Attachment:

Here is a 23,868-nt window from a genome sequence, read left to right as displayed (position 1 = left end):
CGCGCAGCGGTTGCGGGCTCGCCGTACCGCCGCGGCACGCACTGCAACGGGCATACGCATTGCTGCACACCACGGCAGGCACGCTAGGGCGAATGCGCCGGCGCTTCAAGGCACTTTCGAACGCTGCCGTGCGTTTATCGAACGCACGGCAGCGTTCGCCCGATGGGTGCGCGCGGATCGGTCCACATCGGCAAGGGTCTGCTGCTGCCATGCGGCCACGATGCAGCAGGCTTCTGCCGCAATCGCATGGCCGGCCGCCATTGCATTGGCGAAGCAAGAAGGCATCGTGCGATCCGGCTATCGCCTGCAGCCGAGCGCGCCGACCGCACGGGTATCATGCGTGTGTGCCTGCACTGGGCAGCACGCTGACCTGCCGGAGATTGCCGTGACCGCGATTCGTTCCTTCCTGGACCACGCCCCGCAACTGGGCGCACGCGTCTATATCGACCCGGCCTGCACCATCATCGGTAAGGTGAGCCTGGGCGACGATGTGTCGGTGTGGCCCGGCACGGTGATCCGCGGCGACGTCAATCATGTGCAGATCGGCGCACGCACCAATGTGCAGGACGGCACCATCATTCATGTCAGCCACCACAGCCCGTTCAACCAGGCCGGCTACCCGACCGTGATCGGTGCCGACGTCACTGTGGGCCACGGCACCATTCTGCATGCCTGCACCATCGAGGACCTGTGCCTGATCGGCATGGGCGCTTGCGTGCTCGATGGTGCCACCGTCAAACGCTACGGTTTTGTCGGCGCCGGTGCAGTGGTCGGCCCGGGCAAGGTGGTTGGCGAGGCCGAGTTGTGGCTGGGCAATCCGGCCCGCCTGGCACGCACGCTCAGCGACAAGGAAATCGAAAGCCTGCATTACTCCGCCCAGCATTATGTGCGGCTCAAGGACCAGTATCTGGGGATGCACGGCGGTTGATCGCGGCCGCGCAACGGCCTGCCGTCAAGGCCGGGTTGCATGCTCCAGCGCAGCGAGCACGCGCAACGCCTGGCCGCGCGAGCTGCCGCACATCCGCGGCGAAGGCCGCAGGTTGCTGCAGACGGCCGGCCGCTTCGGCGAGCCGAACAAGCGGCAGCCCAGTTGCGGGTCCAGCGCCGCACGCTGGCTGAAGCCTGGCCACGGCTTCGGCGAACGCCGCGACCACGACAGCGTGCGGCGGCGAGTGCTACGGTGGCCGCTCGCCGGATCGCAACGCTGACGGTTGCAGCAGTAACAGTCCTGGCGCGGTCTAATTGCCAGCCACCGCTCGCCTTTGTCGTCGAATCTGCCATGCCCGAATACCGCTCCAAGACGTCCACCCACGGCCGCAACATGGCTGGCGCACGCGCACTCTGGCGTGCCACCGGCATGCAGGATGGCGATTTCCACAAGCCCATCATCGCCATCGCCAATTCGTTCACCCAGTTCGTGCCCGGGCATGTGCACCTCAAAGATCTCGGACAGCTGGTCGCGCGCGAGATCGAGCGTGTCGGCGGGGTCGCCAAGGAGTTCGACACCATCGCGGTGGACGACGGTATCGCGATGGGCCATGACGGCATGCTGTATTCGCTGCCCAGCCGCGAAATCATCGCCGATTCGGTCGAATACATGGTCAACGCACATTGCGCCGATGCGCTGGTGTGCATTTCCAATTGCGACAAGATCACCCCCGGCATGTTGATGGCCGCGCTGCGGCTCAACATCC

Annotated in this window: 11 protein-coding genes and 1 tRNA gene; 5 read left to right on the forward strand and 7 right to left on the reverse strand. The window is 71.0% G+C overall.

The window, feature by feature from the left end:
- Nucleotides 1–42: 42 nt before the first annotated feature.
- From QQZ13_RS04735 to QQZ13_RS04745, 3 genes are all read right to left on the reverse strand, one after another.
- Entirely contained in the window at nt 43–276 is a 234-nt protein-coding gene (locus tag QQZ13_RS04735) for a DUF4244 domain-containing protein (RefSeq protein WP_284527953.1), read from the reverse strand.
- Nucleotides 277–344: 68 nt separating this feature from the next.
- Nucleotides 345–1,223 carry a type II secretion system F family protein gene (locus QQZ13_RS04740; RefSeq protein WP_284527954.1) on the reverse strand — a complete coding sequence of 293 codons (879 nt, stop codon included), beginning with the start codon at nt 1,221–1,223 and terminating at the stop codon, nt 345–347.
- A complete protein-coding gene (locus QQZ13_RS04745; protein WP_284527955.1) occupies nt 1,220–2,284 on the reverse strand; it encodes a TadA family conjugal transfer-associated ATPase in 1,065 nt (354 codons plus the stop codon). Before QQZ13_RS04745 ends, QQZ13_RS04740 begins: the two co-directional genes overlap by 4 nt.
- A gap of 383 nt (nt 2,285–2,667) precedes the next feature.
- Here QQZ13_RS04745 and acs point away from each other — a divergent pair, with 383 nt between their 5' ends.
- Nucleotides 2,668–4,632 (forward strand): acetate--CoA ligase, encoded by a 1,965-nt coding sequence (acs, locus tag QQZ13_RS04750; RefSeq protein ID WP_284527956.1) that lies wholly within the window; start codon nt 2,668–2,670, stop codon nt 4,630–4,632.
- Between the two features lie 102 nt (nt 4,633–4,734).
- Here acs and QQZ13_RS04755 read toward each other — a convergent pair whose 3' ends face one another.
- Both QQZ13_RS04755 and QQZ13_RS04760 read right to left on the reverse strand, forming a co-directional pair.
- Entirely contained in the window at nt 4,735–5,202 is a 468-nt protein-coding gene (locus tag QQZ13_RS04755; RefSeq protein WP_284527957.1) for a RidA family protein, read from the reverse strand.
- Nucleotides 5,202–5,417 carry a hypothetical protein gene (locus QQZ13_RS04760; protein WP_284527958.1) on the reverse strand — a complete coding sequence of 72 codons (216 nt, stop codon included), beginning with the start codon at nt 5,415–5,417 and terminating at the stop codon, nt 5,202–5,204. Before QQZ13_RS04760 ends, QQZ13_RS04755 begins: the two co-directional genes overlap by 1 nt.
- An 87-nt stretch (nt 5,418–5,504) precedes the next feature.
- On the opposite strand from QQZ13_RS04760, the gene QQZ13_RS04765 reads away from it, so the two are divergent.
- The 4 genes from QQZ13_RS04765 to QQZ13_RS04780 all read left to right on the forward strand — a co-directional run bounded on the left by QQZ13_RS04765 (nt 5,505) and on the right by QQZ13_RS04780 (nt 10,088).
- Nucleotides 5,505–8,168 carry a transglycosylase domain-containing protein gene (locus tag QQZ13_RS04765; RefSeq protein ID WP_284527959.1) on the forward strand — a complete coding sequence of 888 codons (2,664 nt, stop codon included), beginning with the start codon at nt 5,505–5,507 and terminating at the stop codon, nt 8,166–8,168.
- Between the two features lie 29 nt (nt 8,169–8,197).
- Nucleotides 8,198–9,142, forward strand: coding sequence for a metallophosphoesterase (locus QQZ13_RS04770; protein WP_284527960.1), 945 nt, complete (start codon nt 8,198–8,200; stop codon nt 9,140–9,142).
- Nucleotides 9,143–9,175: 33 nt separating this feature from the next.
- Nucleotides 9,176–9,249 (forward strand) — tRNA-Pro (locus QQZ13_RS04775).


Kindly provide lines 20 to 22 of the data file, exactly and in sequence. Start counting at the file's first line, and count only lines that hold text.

- On the opposite strand from QQZ13_RS04760, the gene QQZ13_RS04765 reads away from it, so the two are divergent.
- The 4 genes from QQZ13_RS04765 to QQZ13_RS04780 all read left to right on the forward strand — a co-directional run bounded on the left by QQZ13_RS04765 (nt 5,505) and on the right by QQZ13_RS04780 (nt 10,088).
- Nucleotides 5,505–8,168 carry a transglycosylase domain-containing protein gene (locus tag QQZ13_RS04765; RefSeq protein ID WP_284527959.1) on the forward strand — a complete coding sequence of 888 codons (2,664 nt, stop codon included), beginning with the start codon at nt 5,505–5,507 and terminating at the stop codon, nt 8,166–8,168.